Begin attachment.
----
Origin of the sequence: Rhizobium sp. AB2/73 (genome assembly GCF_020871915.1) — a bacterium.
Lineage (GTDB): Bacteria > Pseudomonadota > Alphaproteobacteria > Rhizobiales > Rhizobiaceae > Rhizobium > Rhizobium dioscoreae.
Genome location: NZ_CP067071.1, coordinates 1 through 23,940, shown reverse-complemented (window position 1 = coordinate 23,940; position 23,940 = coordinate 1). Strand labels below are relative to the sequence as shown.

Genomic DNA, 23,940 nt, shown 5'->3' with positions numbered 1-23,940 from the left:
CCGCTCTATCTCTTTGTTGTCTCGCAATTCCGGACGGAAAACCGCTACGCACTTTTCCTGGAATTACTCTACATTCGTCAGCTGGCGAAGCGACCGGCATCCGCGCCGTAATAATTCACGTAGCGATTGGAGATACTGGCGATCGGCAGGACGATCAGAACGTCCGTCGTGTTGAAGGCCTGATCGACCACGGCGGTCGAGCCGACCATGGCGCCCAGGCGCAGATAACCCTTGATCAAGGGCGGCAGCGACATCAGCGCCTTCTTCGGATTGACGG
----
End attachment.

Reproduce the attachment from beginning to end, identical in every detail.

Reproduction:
Origin of the sequence: Rhizobium sp. AB2/73 (genome assembly GCF_020871915.1) — a bacterium.
Lineage (GTDB): Bacteria > Pseudomonadota > Alphaproteobacteria > Rhizobiales > Rhizobiaceae > Rhizobium > Rhizobium dioscoreae.
Genome location: NZ_CP067071.1, coordinates 1 through 23,940, shown reverse-complemented (window position 1 = coordinate 23,940; position 23,940 = coordinate 1). Strand labels below are relative to the sequence as shown.

Genomic DNA, 23,940 nt, shown 5'->3' with positions numbered 1-23,940 from the left:
CCGCTCTATCTCTTTGTTGTCTCGCAATTCCGGACGGAAAACCGCTACGCACTTTTCCTGGAATTACTCTACATTCGTCAGCTGGCGAAGCGACCGGCATCCGCGCCGTAATAATTCACGTAGCGATTGGAGATACTGGCGATCGGCAGGACGATCAGAACGTCCGTCGTGTTGAAGGCCTGATCGACCACGGCGGTCGAGCCGACCATGGCGCCCAGGCGCAGATAACCCTTGATCAAGGGCGGCAGCGACATCAGCGCCTTCTTCGGATTGACGG